Friday, August 27, 2010

Who Would You Be?

Here’s another open-ended question for discussion over the weekend.

I remember being at a party once, back in the college days, playing the “If…” game from that book where everybody was asked a hypothetical question and had to give a truthful answer.  The question was, “If you could be another person for a day, who would you be?” The guys chose Arnold Schwarzenegger and Bill Gates, among others. When it came to my turn I answered, “My brother, because I’ve lived with him all my life and really have no idea what life looks like from his point of view.”  Everybody, my brother included, found that lame.  Oh, well.

So here’s my version of that question : If you could be one Shakespearean character for the duration of the play, who would you be?

I don’t mean play the role – I mean pretend that the play is reality and be that character.  When the play ends, or when you die, you turn back into yourself.

Part two: There’s a couple different ways to approach this. You could either think that you’ll remain aware of who you really are, and basically wear the character like a puppet, trying to change the play the way you want it to go…or you could take more of a backseat and basically just watch how it plays out with no real control, but a better understanding of why certain things happen.

 

Make sense? For me I can think only in the second sense – it doesn’t make sense for me to think “change the course of the play.”  I’m trying to think of who I’d be, though, because if this were some sort of funky carnival ride I could see myself getting back in line again and again.  Maybe take Jaques for a spin, see what his deal is. I don’t think I’d feel much need to see what Benedick is all about (getting back to earlier Much Ado discussions), though I might take Prospero out for a drive and see once and for all whether he changed his mind or if he was always in complete control of what was going on.

Maybe that’s a spin on the question – which character keeps a secret that you’d like to learn once and for all?  Maybe find out whether Gertrude knew?

7 comments:

Mark said...

I like your ideas, but I think I'm going to go with Miranda. To live your entire life seeing one other human being and then, out of nowhere, seeing many more, must be some kind of wild experience. What must that be like? I can only imagine.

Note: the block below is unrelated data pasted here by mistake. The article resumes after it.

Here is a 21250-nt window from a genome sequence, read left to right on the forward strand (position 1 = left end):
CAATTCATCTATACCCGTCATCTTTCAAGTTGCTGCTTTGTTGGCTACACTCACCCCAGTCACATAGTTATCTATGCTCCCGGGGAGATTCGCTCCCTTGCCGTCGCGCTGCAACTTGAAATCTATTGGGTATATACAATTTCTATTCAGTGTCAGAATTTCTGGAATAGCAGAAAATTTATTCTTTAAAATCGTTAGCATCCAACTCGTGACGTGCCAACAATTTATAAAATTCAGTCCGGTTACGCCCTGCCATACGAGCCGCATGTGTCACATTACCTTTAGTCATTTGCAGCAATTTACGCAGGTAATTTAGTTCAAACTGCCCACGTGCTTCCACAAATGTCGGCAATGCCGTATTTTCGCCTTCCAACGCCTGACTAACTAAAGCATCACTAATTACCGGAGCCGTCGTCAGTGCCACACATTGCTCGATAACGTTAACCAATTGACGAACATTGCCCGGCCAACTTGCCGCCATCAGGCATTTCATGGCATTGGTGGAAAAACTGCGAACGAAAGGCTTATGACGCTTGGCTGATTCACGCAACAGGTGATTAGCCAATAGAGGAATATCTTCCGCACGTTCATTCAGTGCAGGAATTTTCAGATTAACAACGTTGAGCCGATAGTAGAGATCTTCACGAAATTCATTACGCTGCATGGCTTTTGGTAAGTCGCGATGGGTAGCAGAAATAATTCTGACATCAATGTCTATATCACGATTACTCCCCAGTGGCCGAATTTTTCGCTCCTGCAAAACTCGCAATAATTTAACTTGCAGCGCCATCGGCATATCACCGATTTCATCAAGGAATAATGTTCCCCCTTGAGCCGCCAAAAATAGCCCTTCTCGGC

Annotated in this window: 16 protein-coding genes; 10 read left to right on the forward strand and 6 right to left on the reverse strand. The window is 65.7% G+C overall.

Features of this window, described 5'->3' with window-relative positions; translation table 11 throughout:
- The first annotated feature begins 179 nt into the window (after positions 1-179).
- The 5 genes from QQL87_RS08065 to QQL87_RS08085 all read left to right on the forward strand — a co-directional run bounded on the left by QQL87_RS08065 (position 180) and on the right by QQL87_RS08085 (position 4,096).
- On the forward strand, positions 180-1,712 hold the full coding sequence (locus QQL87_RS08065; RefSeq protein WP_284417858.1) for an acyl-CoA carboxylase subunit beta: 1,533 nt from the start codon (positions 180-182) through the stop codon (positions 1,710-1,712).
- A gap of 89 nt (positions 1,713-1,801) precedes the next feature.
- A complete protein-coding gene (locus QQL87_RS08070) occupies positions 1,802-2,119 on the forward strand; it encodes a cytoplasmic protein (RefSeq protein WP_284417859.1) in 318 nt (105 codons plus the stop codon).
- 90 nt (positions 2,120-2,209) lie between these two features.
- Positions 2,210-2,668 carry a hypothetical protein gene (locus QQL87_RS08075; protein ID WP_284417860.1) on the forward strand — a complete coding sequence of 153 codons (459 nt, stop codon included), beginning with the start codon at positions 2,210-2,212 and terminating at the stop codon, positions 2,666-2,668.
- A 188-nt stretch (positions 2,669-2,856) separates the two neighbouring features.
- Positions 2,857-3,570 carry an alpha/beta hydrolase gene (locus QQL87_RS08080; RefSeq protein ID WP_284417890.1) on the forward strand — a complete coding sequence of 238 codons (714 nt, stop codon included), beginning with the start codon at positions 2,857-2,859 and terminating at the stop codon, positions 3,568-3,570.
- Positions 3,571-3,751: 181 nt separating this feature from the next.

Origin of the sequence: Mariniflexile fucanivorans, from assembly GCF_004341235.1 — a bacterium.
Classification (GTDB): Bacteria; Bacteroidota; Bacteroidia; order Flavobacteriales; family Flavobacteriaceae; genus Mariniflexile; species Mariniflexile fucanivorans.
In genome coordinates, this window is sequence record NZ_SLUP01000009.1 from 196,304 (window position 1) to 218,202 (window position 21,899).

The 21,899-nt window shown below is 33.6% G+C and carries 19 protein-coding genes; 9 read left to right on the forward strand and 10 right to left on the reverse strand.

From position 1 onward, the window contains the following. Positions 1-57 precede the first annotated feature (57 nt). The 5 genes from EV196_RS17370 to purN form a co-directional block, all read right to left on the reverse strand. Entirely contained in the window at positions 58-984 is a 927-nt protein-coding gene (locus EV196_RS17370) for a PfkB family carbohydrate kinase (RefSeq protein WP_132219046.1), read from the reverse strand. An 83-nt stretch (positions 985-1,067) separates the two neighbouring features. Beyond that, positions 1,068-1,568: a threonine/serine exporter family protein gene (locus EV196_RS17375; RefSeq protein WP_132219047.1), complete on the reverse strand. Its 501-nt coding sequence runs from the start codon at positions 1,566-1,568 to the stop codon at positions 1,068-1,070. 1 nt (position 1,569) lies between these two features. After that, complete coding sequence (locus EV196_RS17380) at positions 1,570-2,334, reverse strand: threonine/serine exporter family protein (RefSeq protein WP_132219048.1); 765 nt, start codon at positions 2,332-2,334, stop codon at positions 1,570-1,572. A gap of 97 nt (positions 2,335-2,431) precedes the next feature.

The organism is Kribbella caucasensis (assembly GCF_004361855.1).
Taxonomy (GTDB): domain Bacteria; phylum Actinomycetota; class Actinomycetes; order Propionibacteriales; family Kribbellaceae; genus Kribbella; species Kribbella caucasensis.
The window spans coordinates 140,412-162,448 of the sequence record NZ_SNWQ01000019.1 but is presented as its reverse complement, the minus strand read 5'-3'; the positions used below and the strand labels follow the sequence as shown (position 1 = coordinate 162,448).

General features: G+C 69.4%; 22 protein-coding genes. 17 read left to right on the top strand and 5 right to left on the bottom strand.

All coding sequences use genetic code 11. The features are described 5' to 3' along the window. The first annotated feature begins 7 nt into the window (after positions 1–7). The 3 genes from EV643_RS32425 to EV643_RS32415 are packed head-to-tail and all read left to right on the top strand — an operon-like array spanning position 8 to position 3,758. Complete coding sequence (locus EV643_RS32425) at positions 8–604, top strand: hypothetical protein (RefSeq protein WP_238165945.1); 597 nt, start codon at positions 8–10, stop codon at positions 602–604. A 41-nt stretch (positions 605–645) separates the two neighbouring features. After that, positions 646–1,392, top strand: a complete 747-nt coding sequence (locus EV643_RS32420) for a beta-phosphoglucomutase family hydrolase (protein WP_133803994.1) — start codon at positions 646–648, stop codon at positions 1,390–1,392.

Just at first thought. There are many more possibilities.

Duane, you picked all male characters. Think outside your gender. If you had to be one of Shakespeare's women, who would it be? I'm curious.

Duane said...

Well, no, I mentioned Gertrude.

When I thought of Prospero, Miranda and Ferdinand did go through my head. But I did not think of the whole "brave new world" aspect, and without that they're both fairly typical young people in love. I don't think I'd care to be Caliban or Ariel, either, other then out of curiosity. They wouldn't be high on my list.

How about Kate, from Shrew? Not only could I learn what the deal is with the last speech, but I'd get to learn a little bit about why she's such a shrew.

Mark said...

You did mention Gertrude, but only as a possibility. I didn't realize you were saying you'd want to be her. My mistake, I misunderstood. That's definitely a good choice.

Between Miranda and Ferdinand, there's a deal of typical young love, but you have to wonder how legit it is. I always think, how in love with him can Miranda be? She's never seen another man her age. Could she just be bursting with hormones, and Ferdinand is the only object on whom they can set? Is she going to go back to Milan, see all the young boys, and dump Ferdinand on the spot? One wonders!

Kate is definitely an interesting choice. Hmmm...

Mark said...

By the way, I don't care what anybody else says. Your original answer about wanting to be your brother is excellent. I love it.

Ren du Braque said...

I think, it could be very dangerous, but I'd really like to know what Iago was up to. You get the feeling, or perhaps it's only suggested, that at some point he was a good and honest fellow, but then he turned into a monster. What made him snap?

My personal favorite is Helena of All's well that ends well.

Ty Unglebower said...

Henry V or Hamlet, probably. In both cases I'd want to know how I'd handle the extreme pressures and monumental responsibilities placed upon me.

catkins said...

I think I would like to be the Duke in Measure for Measure. He really seems to enjoy himself.